A sperm consists of the head, tail and mid-piece sections. To successfully fertilise an egg, the sperm will need to be able to move its tail (motility) to propel itself through cervical mucus to travel through the uterus and fallopian tube to reach the egg. It will also need to be normally shaped in order to penetrate the outer shell of the egg to deliver its genetic package contained in the head.
Male Infertility is due to low sperm production, abnormal sperm function or blockages that prevent the delivery of sperm. Illness, injuries, chronic health problems, lifestyle choices and other factors can play a role in causing male infertility.

To know about the treatment for male infertility.

depression

Although most men with Male Infertility do not notice symptoms other than the inability to conceive a child, other signs and symptoms includes:

Pain, swelling or a lump in the testicle area

Recurrent respiratory infections

Abnormal breast growth (Gynecomastia)

Decreased facial or body hair or other signs of a chromosomal or hormonal abnormality

Problems with sexual function — for example, difficulty with ejaculation or small volumes of fluid ejaculated, reduced sexual desire, or difficulty maintaining an erection (erectile dysfunction)

A lower than normal sperm count (fewer than 15 million sperm per milliliter of semen or a total sperm count of less than 39 million per ejaculate)

To know about the treatment for male infertility.

Infection:

Some infections can interfere with sperm production or sperm health or can cause scarring that blocks the passage of sperm. These include inflammation of the epididymis (epididymitis) or testicles (orchitis) and some sexually transmitted infections, including gonorrhea or HIV. Although some infections can result in permanent testicular damage, most often sperm can still be retrieved.

infection
Male Infertility

Ejaculation issues:

Retrograde ejaculation occurs when semen enters the bladder during orgasm instead of emerging out the tip of the penis. Various health conditions can cause retrograde ejaculation, including diabetes, spinal injuries, medications, and surgery of the bladder, prostate or urethra. Some men with spinal cord injuries or certain diseases can’t ejaculate semen, even though they still produce sperm. Often in these cases sperm can still be retrieved for use in assisted reproductive techniques.

Male Infertility

Tumors:

Cancers and non-malignant tumors can affect the male reproductive organs directly, through the glands that release hormones related to reproduction, such as the pituitary gland, or through unknown causes. In some cases, surgery, radiation or chemotherapy to treat tumors can affect male fertility.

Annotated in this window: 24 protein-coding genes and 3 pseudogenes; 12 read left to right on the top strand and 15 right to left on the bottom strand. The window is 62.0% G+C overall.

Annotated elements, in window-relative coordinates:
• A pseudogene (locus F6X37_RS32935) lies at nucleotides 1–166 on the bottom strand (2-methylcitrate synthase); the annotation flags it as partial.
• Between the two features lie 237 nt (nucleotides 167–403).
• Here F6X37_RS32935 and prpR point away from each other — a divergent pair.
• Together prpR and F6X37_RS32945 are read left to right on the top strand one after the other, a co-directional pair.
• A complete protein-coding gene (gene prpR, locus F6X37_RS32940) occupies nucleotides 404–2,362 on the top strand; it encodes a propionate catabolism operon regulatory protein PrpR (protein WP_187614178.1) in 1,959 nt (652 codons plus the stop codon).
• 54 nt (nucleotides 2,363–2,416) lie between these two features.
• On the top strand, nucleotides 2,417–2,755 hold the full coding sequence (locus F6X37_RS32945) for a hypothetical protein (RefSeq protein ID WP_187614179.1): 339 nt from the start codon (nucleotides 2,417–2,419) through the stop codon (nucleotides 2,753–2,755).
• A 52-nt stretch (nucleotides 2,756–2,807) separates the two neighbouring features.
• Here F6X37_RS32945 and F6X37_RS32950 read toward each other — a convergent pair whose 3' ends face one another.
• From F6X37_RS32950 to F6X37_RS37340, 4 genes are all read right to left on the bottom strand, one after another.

Male Infertility
Male Infertility

Undescended Testicles:

In some males, during fetal development one or both testicles fail to descend from the abdomen into the sac that normally contains the testicles (scrotum). Decreased fertility is more likely in men who have/had this condition.

Male Infertility

Hormone Imbalances:

Infertility can result from disorders of the testicles themselves or an abnormality affecting other hormonal systems including the hypothalamus, pituitary, thyroid and adrenal glands. Low testosterone (male hypogonadism) and other hormonal problems have a number of possible underlying causes.

Male Infertility
Male Infertility

Problems with sexual intercourse:

These can include trouble keeping or maintaining an erection sufficient for sex (erectile dysfunction), premature ejaculation, painful intercourse, anatomical abnormalities such as having a urethral opening beneath the penis (hypospadias), or psychological or relationship problems that interfere with sex.

Male Infertility

Certain medications:

Testosterone replacement therapy, long-term anabolic steroid use, cancer medications (chemotherapy), certain antifungal medications, some ulcer drugs and certain other medications can impair sperm production and decrease male fertility.

Male Infertility
Male Infertility alchol

Alcohol use:

Drinking alcohol can lower testosterone levels, cause erectile dysfunction and decrease sperm production. Liver disease caused by excessive drinking also may lead to fertility problems.

Male Infertility alchol

Tobacco smoking:

Men who smoke may have a lower sperm count than those who don’t smoke. Secondhand smoke also may affect male fertility.

Male Infertility
stress

Emotional stress:

Stress can interfere with certain hormones needed to produce sperm. Severe or prolonged emotional stress, including problems with fertility, can affect your sperm count.

stress

Depression:

Research shows that the likelihood of pregnancy may be lower if a male partner has severe depression. In addition, depression in men may cause sexual dysfunction due to reduced libido, erectile dysfunction, or delayed or inhibited ejaculation.

Men in depression
weight

Weight:

Obesity can impair fertility in several ways, including directly impacting sperm themselves as well as by causing hormone changes that reduce male fertility.

weight

To know about the treatment for male infertility.